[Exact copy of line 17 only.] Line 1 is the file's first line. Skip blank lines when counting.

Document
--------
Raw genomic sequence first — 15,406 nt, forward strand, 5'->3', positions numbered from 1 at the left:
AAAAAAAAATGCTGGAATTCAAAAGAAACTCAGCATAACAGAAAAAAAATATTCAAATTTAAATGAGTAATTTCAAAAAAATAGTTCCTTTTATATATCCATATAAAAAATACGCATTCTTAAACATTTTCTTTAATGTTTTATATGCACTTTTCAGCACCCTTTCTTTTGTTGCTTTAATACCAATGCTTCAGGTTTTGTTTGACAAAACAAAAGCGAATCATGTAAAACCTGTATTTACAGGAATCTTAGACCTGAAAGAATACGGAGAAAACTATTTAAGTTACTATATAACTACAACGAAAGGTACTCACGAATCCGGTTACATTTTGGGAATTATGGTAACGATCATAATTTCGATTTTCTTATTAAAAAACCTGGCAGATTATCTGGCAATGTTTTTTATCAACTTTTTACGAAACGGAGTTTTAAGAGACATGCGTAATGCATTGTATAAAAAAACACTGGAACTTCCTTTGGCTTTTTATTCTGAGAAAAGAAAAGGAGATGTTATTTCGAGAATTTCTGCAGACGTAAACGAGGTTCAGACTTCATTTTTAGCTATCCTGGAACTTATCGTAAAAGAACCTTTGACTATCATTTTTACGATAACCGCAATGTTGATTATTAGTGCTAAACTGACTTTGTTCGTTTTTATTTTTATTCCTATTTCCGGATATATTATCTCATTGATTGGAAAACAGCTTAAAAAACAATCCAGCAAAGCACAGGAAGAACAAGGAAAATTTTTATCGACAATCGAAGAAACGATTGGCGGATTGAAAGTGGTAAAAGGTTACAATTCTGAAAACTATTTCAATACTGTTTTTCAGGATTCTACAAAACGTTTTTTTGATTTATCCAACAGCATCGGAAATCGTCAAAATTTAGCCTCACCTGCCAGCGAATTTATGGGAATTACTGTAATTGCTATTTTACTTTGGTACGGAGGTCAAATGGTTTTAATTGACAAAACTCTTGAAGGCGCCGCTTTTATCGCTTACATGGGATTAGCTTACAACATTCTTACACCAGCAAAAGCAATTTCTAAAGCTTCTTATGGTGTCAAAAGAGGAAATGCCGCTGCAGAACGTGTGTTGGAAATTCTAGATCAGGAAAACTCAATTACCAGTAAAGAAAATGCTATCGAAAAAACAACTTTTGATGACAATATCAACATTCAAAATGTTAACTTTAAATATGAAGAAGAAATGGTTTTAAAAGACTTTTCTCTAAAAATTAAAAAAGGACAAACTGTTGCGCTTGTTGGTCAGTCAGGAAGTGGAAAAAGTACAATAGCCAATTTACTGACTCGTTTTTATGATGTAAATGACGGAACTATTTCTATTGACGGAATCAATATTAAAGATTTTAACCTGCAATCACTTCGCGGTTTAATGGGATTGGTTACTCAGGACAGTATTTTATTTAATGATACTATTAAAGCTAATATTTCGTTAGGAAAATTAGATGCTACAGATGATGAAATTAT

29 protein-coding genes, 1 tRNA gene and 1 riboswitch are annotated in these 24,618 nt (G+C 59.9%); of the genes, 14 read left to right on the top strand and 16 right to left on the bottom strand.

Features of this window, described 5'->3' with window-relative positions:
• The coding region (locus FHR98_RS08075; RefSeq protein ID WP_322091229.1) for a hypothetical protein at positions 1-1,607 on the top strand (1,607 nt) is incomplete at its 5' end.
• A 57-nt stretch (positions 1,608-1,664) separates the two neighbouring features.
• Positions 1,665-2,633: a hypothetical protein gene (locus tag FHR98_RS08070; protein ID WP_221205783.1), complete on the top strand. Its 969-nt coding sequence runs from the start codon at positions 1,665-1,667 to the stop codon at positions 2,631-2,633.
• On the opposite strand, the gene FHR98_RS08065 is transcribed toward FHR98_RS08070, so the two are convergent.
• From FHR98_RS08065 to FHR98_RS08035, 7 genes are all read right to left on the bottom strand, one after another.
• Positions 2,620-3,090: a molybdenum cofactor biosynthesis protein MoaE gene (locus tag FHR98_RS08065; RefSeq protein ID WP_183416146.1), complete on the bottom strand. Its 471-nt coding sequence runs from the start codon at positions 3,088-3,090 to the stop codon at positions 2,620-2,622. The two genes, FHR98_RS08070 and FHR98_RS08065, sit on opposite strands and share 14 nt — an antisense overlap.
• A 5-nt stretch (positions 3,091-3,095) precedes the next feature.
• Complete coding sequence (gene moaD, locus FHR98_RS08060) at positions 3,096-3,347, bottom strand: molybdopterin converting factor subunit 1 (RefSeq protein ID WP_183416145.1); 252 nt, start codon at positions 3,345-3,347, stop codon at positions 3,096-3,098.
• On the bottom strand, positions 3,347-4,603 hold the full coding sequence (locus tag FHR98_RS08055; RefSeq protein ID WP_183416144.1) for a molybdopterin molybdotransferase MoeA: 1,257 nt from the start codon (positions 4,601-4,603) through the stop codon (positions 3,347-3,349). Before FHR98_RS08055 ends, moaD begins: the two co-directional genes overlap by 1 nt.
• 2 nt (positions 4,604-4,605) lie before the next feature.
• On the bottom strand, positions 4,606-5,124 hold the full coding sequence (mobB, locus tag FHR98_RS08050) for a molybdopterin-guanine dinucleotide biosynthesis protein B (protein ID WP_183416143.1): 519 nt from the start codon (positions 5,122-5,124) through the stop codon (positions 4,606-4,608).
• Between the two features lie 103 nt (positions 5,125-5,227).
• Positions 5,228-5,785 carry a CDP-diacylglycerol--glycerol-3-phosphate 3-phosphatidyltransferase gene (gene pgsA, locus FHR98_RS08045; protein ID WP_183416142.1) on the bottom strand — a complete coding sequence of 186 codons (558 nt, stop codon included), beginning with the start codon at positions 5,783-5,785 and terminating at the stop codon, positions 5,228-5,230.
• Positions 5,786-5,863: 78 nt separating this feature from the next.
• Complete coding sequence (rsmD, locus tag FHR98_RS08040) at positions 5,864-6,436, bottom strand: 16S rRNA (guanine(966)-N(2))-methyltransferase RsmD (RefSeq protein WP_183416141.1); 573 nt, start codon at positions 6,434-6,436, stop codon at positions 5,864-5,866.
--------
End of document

• Positions 5,228-5,785 carry a CDP-diacylglycerol--glycerol-3-phosphate 3-phosphatidyltransferase gene (gene pgsA, locus FHR98_RS08045; protein ID WP_183416142.1) on the bottom strand — a complete coding sequence of 186 codons (558 nt, stop codon included), beginning with the start codon at positions 5,783-5,785 and terminating at the stop codon, positions 5,228-5,230.